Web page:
The Broadcasting Bullens: One Family’s Contribution to Cache Valley Newspaper, Radio, and Television: Introduction
In the early years of Utah’s statehood, Herschel Bullen Jr. helped establish and later manage one of the valley’s early newspapers, The Logan Republican.[i] Years later, he and his son, Reed Bullen, became involved in radio broadcasting with the purchase of KVNU, a local radio station. As cable television proliferated across the United States, Reed worked to bring a more modern, accessible cable system to the local community. He later passed this venture down to Jonathan Bullen, who helped to spread cable valley-wide.
In an age of touch screens, smartphones and cyberspace, it is sometimes hard to appreciate how important these forms of media have been to Cache Valley residents. For several decades, much of the information brought to locals from the outside world has come from newspaper, radio, and television. Examining the progression of Cache Valley media through the careers of three generations of Bullens gives us a peek into this pre-internet age and helps to illustrate the significant progress that has been made in local print and broadcast communications.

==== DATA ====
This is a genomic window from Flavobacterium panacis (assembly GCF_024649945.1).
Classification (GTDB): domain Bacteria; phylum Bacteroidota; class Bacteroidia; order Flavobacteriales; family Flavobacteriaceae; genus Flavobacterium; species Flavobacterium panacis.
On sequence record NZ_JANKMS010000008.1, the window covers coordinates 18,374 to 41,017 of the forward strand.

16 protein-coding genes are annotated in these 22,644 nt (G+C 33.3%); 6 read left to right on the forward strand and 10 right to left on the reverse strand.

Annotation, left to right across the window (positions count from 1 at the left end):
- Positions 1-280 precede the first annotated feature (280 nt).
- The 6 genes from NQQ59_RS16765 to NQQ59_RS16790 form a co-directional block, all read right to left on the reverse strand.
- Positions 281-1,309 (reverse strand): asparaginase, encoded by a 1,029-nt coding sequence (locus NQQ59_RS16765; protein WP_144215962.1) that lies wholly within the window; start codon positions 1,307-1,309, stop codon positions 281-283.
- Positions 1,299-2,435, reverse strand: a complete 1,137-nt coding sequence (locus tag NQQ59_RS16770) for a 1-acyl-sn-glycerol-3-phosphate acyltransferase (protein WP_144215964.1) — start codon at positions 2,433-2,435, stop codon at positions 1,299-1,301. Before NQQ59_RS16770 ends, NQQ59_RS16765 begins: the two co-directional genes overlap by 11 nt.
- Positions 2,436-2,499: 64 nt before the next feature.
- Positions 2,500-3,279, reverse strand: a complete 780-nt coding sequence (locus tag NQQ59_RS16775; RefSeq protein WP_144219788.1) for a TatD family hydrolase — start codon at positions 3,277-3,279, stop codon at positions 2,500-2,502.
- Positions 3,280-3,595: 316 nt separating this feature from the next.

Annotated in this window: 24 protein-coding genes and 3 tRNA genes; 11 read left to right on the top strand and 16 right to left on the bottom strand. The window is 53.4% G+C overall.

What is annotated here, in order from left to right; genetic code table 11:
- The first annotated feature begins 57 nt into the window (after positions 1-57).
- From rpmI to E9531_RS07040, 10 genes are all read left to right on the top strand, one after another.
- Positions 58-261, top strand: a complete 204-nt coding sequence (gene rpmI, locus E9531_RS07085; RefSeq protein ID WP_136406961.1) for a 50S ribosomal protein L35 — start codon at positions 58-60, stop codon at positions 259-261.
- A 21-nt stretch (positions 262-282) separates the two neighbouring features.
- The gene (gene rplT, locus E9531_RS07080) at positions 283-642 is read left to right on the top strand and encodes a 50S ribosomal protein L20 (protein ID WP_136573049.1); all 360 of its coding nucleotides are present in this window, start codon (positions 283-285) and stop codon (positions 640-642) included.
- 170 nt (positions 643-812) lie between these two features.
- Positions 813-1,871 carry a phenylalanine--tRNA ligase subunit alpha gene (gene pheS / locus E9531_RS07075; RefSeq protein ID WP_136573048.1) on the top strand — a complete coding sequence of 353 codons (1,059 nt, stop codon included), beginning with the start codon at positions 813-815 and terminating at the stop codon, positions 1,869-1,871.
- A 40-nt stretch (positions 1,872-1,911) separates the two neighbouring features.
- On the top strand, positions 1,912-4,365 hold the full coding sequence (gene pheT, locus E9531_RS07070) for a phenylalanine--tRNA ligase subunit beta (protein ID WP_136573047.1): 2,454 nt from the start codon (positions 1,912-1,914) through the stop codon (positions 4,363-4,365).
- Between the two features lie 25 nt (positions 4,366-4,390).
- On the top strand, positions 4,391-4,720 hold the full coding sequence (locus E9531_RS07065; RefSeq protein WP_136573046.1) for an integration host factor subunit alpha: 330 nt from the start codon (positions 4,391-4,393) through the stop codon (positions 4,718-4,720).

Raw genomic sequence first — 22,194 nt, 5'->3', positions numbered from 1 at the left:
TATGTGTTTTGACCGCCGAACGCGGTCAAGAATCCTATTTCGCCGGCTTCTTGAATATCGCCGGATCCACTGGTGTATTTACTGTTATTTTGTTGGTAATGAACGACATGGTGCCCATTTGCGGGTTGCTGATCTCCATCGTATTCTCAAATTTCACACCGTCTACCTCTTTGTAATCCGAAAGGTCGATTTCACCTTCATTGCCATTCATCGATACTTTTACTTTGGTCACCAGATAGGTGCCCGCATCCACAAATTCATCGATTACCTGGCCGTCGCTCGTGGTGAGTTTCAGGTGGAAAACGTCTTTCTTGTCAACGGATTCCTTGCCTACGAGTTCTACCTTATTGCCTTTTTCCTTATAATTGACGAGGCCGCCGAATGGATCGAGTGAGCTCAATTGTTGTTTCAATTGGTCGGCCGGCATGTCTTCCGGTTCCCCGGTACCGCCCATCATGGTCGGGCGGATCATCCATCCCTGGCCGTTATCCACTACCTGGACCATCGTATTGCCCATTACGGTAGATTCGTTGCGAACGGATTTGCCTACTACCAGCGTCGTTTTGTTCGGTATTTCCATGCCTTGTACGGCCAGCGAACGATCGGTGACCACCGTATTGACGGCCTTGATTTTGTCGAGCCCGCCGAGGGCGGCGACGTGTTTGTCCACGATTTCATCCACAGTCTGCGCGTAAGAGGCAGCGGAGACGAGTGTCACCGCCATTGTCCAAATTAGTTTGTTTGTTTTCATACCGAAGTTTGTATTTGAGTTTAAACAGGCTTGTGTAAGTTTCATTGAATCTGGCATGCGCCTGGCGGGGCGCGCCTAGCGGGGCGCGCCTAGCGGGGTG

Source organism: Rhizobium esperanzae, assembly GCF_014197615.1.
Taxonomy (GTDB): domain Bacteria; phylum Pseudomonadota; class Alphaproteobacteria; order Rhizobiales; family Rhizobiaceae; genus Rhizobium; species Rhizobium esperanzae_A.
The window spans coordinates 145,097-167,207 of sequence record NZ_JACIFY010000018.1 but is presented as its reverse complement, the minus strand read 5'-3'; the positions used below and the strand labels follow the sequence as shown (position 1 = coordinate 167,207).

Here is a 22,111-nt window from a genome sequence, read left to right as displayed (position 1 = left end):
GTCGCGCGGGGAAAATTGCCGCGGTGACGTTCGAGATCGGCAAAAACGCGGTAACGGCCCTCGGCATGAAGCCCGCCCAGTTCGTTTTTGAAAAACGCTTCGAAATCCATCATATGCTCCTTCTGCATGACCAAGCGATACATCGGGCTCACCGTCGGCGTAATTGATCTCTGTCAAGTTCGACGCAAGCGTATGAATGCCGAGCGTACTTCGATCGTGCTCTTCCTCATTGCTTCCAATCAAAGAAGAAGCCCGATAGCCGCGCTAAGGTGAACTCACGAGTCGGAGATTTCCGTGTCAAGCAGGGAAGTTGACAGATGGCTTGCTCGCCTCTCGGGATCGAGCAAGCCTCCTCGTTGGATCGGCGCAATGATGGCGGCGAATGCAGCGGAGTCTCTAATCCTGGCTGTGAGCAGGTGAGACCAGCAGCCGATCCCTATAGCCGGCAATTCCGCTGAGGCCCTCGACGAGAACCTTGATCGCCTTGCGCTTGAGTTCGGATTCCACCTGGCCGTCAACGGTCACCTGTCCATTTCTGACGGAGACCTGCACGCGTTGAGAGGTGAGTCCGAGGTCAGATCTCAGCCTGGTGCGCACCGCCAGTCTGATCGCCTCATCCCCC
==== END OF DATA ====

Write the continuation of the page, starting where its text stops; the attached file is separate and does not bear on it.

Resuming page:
Herschel Bullen Sr. settled in Richmond, Cache County, Utah, with his mother and two brothers. Herschel Sr. was a railroad contractor and proprietor of several agricultural interests.[ii]
The Northern Light, Cache Valley’s first newspaper, was printed in May. The paper lasted a few months, went out of business, and was quickly replaced by The Logan Leader, a newspaper managed by the Junction Printing Association of Ogden.[iii]
After the “Woodruff Manifesto” of 1890, Utah residents began to disband the “People’s Party” and the “Liberals” in favor of national political parties. The Logan Journal was established in 1890 as the mouthpiece of the Democratic Party in Cache County, and around the same time, the Logan Nation was made the official organ of the Republican Party.[iv]